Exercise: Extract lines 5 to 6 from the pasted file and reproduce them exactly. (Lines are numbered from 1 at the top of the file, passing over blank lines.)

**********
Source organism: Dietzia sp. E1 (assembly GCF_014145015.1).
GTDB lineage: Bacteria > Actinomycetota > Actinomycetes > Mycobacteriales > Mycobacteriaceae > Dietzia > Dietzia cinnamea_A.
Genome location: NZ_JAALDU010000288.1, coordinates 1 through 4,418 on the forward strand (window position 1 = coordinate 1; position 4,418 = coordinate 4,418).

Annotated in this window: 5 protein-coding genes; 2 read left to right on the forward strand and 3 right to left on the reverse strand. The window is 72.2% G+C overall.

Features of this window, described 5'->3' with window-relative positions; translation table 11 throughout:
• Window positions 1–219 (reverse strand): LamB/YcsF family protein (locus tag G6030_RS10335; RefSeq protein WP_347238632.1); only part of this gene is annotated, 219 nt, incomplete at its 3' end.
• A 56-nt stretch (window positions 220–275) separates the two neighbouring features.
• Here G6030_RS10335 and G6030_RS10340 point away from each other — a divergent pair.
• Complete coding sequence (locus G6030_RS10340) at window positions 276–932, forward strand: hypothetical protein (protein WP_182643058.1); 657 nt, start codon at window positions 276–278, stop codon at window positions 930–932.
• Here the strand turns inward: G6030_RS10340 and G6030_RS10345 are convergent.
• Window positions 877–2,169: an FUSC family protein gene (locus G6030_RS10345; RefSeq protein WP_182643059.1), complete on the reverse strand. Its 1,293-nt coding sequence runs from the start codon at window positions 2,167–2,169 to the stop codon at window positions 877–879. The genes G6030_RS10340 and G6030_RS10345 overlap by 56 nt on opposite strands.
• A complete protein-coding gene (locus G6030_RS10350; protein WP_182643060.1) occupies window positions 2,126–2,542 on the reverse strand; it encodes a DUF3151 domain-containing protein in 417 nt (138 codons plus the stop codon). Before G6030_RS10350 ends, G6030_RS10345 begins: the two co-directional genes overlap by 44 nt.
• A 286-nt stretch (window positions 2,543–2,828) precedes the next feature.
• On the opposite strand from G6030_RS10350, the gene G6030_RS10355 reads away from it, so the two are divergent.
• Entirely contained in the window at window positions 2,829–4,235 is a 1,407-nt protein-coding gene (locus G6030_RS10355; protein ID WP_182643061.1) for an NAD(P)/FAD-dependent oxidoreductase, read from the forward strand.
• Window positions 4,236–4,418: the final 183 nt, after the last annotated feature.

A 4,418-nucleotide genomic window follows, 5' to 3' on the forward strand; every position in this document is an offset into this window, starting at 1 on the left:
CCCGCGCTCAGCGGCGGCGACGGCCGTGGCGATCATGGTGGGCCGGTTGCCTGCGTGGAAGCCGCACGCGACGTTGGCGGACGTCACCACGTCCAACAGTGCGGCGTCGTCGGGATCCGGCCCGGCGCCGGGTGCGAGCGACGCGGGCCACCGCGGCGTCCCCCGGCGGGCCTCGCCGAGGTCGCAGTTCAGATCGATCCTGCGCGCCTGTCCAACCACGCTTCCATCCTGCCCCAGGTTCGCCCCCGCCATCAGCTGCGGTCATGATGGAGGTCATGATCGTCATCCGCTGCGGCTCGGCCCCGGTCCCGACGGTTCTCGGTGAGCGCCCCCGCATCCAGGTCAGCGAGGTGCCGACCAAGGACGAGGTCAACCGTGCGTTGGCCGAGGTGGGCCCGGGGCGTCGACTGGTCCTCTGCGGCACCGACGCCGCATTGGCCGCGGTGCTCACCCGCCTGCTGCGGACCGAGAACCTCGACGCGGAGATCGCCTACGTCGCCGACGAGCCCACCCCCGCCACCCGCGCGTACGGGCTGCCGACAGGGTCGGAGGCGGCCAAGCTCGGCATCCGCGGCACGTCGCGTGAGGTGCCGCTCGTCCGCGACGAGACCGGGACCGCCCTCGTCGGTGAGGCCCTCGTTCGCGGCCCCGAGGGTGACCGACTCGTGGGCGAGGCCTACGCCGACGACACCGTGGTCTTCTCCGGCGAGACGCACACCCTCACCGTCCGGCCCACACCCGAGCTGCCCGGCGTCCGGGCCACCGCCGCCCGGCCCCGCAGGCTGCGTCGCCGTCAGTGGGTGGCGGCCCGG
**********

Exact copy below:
Features of this window, described 5'->3' with window-relative positions; translation table 11 throughout:
• Window positions 1–219 (reverse strand): LamB/YcsF family protein (locus tag G6030_RS10335; RefSeq protein WP_347238632.1); only part of this gene is annotated, 219 nt, incomplete at its 3' end.